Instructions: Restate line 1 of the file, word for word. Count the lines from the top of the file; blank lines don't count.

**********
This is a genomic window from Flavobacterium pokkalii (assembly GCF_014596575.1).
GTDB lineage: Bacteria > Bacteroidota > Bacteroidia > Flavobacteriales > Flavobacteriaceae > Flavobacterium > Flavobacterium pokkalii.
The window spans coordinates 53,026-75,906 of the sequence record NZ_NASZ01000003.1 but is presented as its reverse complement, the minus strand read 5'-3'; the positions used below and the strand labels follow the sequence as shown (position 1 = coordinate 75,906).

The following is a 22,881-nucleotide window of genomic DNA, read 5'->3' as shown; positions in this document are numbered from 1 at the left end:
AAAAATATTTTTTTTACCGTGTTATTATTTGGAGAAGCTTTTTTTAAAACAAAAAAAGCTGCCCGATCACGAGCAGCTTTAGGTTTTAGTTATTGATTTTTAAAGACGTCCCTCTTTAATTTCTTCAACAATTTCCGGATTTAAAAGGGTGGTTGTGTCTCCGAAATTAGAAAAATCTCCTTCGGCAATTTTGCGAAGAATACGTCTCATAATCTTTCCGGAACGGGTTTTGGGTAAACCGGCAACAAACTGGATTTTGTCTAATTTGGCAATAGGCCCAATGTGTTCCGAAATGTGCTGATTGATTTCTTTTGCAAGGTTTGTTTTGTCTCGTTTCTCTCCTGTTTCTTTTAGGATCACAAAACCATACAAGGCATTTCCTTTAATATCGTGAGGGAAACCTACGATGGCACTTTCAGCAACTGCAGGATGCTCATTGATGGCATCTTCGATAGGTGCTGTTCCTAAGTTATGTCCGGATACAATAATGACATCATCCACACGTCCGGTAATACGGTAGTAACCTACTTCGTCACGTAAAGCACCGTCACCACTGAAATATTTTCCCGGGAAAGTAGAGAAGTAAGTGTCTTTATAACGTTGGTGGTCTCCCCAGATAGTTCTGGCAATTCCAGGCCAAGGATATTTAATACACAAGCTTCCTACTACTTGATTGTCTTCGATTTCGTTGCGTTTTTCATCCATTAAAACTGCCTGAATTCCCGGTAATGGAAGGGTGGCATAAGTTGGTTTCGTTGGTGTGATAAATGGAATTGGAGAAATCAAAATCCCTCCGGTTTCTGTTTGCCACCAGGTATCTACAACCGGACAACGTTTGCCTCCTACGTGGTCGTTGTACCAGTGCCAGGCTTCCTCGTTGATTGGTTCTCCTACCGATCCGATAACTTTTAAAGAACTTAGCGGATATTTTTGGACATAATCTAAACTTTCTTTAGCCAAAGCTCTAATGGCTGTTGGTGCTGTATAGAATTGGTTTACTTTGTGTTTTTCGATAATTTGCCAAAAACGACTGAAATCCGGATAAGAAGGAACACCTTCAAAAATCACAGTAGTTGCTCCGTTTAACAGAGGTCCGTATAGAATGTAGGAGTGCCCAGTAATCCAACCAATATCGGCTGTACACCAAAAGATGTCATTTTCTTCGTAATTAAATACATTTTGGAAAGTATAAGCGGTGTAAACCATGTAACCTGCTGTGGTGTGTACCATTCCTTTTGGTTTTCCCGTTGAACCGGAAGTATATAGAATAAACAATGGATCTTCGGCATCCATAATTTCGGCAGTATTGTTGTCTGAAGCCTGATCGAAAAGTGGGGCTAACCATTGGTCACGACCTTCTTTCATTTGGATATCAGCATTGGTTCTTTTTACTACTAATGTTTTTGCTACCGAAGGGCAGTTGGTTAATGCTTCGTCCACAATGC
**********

This is a genomic window from Flavobacterium pokkalii (assembly GCF_014596575.1).